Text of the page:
Posted: Aug 21, 2014 10:14 PM by Brittany Weiss
Updated: Aug 21, 2014 10:14 PM
BATON ROUGE - An LSU student is preparing for mankind's next giant leap: a 2024 mission to Mars.
Mars One, a privately funded mission, hopes to establish permanent human settlement on Mars. Teams of four will depart every two years, designed to expand the human colony.
Randy Paylor, a hydrogeologist and PhD Candidate at LSU, is hoping to be part of one of the teams.
"Humans setting the first foot on Mars, that's what I'm most excited about," he said.
Paylor was one of 200,000 candidates who first applied to be part of the mission. In January, the number was narrowed down to 1,058. After a physical exam, some people were excluded or dropped out. The number is now at 705. Four of them live in Louisiana and Paylor is one of them.
"A lot of people say I can't understand why you would ever go to Mars, even live their permanently, I can't understand why people wouldn't want to go."
At 16, Paylor got his first backyard telescope. He remembers looking at the Tennessee sky, and seeing Mars for the first time.
"It was fascinating to me from day one," he said. "You could see the polar ice cap and you could see weather patterns and dust storms."
For years, Paylor has been exploring caves and walking underground in places never set foot by humans. His studies take him there. He looks at the way sediment moves through underground streams. Something he says could be beneficial on another planet.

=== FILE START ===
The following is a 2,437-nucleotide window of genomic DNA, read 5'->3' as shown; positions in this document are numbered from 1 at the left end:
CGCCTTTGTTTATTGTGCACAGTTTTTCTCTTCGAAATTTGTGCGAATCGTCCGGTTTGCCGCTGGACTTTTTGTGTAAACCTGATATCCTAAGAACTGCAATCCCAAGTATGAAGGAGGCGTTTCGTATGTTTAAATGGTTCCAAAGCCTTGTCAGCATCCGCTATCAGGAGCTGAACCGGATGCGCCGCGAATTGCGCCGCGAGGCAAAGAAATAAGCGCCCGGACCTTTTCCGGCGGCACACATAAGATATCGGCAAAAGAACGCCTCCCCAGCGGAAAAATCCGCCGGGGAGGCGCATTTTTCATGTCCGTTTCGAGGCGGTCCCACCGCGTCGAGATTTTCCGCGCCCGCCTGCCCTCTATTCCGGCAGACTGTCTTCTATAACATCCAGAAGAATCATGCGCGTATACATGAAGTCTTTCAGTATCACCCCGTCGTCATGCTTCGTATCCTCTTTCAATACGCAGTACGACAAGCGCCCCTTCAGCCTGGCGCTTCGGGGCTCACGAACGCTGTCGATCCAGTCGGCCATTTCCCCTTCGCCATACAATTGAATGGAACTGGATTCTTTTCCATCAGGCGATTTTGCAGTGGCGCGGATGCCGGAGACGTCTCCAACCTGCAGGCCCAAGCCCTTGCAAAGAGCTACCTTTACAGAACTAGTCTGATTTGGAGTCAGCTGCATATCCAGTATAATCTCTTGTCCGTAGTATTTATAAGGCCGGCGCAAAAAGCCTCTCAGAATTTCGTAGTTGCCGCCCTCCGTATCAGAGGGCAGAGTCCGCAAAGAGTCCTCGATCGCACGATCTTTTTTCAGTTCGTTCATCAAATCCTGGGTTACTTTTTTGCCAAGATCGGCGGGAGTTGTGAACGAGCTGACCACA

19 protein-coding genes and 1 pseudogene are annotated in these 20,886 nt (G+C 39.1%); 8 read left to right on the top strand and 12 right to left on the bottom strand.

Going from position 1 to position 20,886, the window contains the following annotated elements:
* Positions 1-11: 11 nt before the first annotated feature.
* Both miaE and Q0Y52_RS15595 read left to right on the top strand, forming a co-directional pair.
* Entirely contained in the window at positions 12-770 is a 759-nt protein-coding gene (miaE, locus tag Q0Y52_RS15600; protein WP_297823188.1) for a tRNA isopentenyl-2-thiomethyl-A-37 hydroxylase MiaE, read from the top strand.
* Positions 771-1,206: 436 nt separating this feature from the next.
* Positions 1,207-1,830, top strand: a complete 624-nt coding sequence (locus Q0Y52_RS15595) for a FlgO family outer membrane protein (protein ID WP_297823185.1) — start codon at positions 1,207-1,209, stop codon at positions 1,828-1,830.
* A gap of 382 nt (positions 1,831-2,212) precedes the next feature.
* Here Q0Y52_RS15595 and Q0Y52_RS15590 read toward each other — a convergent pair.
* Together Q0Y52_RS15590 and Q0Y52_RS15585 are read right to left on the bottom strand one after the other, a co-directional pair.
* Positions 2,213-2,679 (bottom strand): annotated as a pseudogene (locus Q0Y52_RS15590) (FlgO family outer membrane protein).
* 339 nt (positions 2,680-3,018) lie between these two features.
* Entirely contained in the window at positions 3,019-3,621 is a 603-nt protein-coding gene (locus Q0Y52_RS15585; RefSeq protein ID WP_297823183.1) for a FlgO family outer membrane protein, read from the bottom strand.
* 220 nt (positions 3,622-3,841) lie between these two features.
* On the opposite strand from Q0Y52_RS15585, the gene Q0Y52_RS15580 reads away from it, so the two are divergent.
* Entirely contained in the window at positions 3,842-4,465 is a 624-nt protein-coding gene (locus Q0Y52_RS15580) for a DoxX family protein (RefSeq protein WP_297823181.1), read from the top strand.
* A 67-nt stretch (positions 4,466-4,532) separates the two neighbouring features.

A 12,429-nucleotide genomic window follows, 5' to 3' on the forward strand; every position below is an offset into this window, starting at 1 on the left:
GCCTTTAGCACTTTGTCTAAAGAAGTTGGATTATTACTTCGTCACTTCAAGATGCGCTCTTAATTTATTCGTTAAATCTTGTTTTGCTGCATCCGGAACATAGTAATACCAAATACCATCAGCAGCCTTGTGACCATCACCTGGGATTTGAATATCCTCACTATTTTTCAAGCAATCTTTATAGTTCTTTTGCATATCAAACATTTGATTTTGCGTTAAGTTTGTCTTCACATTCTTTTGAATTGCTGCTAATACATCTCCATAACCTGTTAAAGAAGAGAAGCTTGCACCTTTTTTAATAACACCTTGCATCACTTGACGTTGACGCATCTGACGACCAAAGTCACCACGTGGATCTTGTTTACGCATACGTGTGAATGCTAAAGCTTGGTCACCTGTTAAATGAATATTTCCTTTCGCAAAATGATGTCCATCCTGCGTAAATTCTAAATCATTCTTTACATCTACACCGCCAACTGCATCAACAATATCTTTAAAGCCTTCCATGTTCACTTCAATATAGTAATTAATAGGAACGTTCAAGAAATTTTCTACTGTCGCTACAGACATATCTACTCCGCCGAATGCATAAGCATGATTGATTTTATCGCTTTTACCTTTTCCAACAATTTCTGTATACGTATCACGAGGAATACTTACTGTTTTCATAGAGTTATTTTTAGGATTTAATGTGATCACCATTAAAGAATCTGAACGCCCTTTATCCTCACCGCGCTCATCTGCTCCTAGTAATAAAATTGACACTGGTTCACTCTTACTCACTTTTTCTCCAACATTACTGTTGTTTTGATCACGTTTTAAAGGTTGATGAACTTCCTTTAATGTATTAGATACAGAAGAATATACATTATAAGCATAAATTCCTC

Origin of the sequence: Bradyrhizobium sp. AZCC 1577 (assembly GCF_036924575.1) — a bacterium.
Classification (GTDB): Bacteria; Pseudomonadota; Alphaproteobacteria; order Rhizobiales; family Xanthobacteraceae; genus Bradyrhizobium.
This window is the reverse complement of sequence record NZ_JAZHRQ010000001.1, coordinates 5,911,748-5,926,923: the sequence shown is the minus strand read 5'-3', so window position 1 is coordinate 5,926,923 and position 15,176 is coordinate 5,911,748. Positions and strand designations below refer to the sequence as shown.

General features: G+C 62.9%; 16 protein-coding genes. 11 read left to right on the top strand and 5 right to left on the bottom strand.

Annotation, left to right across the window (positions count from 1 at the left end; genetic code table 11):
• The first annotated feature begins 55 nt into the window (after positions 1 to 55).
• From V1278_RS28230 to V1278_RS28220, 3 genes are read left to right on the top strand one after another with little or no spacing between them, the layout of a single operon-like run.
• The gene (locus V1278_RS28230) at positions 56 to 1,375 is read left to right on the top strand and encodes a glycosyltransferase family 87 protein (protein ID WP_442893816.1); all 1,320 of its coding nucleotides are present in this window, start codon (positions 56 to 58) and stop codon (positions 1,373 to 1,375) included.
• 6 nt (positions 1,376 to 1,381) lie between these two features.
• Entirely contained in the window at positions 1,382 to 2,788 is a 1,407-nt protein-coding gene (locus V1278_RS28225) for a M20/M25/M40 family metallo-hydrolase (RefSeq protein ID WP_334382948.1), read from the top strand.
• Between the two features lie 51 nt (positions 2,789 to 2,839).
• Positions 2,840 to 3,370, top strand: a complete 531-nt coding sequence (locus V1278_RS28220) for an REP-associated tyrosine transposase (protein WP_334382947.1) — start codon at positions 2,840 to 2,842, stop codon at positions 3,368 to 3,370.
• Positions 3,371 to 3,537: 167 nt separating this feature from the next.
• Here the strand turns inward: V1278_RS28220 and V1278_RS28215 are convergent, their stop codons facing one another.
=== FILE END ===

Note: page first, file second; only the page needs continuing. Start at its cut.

"There's a lot of water there, and it's not very far under the soil," he explained.
If Paylor is selected for the Mars One mission, he has a lot of learning and training to go through. The trip to Mars alone is six months. It could be done quicker, but the six-month trip allows the group to slingshot around Mars and return to Earth if something were to go wrong.
Paylor says while he's excited about the possibility, he has fears about the trip.
"Getting up in space is going to be pretty scary," he said. "No matter what, I mean the risks are very, very high. There's no guarantees."
The Mars One group is hoping to raise about $6 billion for the project. The group will be narrowed down even further. The next step is an interview and then a test to see how the candidates fair in long-term isolation, which could be televised in the form of a reality show.
Mars One's first unmanned mission will be in 2018, with crews departing in 2024.